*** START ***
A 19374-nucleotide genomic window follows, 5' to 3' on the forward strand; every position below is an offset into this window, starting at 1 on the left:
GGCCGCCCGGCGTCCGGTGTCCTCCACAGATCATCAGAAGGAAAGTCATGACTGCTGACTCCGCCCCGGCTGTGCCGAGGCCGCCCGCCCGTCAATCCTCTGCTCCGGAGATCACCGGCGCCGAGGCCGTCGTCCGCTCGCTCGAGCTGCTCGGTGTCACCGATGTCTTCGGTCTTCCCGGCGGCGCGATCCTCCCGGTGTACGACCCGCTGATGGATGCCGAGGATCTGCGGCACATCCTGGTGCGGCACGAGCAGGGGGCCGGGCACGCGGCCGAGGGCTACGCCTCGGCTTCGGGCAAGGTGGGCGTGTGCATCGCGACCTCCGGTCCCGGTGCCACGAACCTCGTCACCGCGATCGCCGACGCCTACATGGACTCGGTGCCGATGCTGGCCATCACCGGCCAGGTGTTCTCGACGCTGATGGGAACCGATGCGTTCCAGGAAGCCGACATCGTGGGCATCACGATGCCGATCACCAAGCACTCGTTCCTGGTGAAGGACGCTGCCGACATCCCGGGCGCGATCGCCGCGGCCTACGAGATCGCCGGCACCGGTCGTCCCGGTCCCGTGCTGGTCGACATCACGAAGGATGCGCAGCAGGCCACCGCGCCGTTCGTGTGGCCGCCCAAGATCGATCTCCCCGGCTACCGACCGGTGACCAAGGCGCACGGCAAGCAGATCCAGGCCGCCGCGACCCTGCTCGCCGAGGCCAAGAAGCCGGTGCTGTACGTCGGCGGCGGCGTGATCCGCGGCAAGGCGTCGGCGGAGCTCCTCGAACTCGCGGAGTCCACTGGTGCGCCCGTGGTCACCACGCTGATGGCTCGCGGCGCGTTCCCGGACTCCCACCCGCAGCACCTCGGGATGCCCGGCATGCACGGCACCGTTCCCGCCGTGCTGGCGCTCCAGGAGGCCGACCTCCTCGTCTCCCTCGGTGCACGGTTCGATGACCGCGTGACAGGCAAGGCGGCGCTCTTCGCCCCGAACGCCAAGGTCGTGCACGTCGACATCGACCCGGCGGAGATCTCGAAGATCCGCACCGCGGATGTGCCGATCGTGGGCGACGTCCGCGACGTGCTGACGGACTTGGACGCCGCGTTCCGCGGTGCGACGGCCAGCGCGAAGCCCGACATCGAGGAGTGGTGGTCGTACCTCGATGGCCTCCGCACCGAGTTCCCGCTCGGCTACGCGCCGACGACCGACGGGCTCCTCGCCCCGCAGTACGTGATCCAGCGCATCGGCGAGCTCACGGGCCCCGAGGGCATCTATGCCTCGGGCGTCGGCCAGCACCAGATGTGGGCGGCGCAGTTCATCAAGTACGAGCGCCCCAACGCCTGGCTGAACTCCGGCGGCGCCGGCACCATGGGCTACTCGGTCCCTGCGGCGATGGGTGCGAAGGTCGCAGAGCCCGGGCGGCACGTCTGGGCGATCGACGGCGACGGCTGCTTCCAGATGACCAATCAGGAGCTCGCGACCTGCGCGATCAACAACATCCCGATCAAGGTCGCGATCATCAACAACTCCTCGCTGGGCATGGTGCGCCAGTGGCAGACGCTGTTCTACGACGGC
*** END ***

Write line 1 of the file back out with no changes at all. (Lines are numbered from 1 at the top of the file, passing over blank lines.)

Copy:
A 19374-nucleotide genomic window follows, 5' to 3' on the forward strand; every position below is an offset into this window, starting at 1 on the left: